2012 Earth Team National Award Winners in Arkansas
Arkansas received four National Earth Team awards. The winners were:
Amanda Carrell, Jonesboro FSC, won the National Volunteer of the Year award.
Amanda is a 2012 graduate of the Arkansas State University (ASU) with a Bachelor’s Degree in plant and animal science. As a volunteer, she assisted NRCS specialists with wetland delineations and Wetlands Reserve Progeram restoration projects by completing field work and inventorying resources. Her assistance during the Mississippi River Basin Initiative (MRBI) signup allowed the NRCS office in Jonesboro to complete 200+ MRBI applications for the 2012 Little River Ditches Watershed project. Amanda helped survey a 300-acre irrigation reservoir and assisted with the preliminary survey and layout of the reservoir and a tailwater recovery ditch. She worked at the FFA Land Judging Competition at the Arkansas State University (ASU) farm and helped install pits for the soils competition. As an ASU graduate student, Amanda continues to promote NRCS to ASU’s College of Agriculture students and is helping plan an NRCS Earth Team booth at an upcoming 2013 ASU volunteer fair.
The Randolph County CoCoRaHS Rain Gauge Group won the National Group Volunteer of the Year award.
Thirteen group volunteers worked a total of 412 hours to measure and input daily rain fall data into a CoCoRaHS on-line network. Group leader Brittney Yancy arranged the placement of 12 rain gauges throughout the county to get the best community exposure and trained the volunteers on inputting data into the CoCoRaHS Internet network. This project coincided with Arkansas’s worst drought in four decades. Ranchers were selling their livestock due to lack of forage. Hay was difficult to find and very expensive. NRCS was under a ‘no construction’ order on some structural practices due to the drought. The site-specific rainfall data collected by Earth Team volunteers is used for practice failures and modification support for NRCS programs, to help NRCS staff and customers make better site-specific determinations on vegetative plantings, and affects a host of other technical decisions on services we offer landowners.
Pictured are: Darrell Hoggard, volunteer; Brittney Yancy, volunteer group leader and college student; and Debbie Yancy, volunteer and district technician. There are 10 others in the group who are not in the photo.
Adam Eades, District Conservationist at the Pocahontas FSC, won the National Earth Team Employee of the Year.
The Pocahontas FSC won the state Earth Team Field Service Center of the Year, Group Volunteer of the Year and NRCS/AACD Partnership of the Year awards. Adam’s office reported 18 volunteers who worked 937 hours. After he conducted an office needs assessment, volunteer involvement in his office increased by 75 percent. “The most efficient way to manage a volunteer program is through a partnership with NRCS and the conservation district,” Adam said. Adam worked with staff and three volunteers to conduct the most successful warm season grazing workshop in Randolph County’s history. Volunteers were also utilized in tree planting activities, annual FFA soil judging training, a chainsaw safety workshop, conservation information day and cookout, a locally led workgroup meeting and the CoCoRaHS rain gauge project.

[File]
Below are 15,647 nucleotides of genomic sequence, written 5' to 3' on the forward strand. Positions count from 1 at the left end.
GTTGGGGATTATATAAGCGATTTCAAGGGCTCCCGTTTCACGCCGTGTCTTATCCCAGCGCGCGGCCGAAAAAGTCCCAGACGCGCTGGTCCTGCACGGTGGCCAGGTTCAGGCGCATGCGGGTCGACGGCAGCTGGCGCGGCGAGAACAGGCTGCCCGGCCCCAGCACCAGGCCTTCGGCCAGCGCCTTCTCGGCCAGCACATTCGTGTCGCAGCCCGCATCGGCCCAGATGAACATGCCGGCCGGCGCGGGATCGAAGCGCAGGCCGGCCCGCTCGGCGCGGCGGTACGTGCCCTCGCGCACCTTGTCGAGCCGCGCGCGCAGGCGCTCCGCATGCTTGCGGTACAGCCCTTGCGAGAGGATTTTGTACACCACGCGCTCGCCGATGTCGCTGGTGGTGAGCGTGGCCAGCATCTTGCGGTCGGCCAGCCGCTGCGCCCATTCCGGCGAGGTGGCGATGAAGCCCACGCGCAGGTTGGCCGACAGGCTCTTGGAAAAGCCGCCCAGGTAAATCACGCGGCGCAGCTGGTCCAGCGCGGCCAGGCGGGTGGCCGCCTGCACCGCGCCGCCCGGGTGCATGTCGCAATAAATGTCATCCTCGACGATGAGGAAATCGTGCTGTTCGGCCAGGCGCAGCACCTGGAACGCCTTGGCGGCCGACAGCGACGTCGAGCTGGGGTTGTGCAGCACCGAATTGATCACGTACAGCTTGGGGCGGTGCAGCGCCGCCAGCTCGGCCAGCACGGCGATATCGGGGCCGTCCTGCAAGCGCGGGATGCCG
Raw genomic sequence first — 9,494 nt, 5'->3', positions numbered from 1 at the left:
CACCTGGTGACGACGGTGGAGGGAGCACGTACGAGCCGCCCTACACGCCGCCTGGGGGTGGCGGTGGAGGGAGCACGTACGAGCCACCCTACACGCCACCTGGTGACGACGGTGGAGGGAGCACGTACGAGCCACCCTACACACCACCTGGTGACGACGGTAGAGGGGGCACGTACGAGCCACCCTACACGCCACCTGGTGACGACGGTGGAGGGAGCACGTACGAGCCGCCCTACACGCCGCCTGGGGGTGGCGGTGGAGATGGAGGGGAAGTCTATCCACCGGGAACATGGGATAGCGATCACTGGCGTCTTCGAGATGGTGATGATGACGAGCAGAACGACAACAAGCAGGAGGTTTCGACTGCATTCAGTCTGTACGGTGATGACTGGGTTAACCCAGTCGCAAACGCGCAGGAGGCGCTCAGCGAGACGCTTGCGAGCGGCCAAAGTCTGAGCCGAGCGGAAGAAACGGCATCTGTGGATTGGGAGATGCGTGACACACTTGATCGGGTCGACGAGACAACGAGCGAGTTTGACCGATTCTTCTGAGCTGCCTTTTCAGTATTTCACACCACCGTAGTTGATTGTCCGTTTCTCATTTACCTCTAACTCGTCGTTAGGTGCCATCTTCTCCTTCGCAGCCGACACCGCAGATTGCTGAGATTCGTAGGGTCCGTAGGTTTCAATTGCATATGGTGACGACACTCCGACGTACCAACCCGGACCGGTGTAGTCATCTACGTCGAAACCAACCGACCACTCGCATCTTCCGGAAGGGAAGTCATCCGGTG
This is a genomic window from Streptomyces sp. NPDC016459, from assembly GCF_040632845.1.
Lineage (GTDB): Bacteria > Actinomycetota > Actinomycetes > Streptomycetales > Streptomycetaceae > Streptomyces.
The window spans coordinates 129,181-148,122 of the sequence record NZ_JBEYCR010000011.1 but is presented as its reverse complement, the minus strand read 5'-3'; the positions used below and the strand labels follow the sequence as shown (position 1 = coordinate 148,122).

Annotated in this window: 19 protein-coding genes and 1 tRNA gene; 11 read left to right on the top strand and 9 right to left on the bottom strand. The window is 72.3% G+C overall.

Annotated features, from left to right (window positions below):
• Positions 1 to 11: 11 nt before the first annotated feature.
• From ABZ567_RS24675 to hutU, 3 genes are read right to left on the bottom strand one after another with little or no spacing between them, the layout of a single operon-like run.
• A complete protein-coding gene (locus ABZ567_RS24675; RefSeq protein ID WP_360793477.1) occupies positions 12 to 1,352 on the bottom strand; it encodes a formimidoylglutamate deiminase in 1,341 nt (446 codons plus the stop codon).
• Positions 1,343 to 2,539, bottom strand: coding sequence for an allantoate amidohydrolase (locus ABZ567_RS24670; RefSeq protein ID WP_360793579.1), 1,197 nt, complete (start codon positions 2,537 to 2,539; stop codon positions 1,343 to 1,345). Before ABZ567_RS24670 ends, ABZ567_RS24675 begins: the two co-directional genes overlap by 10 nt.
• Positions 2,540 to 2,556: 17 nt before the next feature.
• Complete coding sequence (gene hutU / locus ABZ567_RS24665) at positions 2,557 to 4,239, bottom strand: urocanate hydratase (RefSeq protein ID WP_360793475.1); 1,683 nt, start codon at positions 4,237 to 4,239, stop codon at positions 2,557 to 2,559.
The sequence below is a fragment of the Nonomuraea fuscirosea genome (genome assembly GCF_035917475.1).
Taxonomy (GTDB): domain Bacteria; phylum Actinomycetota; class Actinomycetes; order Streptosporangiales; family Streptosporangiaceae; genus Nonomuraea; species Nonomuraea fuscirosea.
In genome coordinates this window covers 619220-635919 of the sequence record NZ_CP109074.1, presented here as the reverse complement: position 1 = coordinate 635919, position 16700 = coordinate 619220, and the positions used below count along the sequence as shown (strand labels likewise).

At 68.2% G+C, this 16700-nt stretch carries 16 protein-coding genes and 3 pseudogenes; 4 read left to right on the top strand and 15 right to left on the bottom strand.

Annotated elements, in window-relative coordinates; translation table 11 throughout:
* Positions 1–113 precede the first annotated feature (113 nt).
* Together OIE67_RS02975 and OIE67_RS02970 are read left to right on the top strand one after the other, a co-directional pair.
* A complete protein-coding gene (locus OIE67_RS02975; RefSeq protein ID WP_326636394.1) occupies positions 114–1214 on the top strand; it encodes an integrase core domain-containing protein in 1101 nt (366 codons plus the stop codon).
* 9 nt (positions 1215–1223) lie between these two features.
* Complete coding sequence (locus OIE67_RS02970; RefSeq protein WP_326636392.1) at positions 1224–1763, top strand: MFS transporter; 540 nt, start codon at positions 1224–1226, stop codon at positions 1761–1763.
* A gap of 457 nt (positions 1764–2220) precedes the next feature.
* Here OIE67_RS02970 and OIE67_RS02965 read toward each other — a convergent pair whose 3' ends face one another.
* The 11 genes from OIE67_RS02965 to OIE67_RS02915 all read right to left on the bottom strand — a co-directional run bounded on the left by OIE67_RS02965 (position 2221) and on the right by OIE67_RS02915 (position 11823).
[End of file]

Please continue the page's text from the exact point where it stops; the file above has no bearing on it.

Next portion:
Arkansas won the Chief’s Cup award for the most innovative volunteer program in the nation.
Arkansas’s volunteer contributions in fiscal year 2012 equaled more than $361,665 in salary savings. Outstanding management and field support for the Earth Team resulted in 817 Earth Team volunteers who worked a total of 16,597 hours with 100 percent office participation – a 65 percent increase from the previous year. Volunteers in 2012 are the best we have ever had. Supervisors and co-workers nominate their volunteers for state awards that are presented during a formal ceremony each year. The Arkansas NRCS Business Plan requires district conservationists in every office to perform a ‘Volunteer Needs Assessment’ for their volunteer program. Arkansas has excellent support and cooperation from the Arkansas Association of Conservation Districts (AACD) management – especially through conservation education, a new statewide rain gauge measurement program and the presentation of Earth Team NRCS/AACD partnership awards at the annual AACD meeting. During a year of budget constraints, Arkansas increased its recruiting efforts at churches, universities, high schools, internet, community organizations, conservation partners and the public. A portion of our volunteers are specialists in their field. Volunteers helped us perform our mission with tasks ranging from engineering work and language translations to editing a Conservation Man newspaper column and measuring rainfall.
Pictured are: (left to right) Doris Washington, Mike Sullivan, state conservationist and Pat Hoeffken, Arkansas Earth Team volunteer coordinator.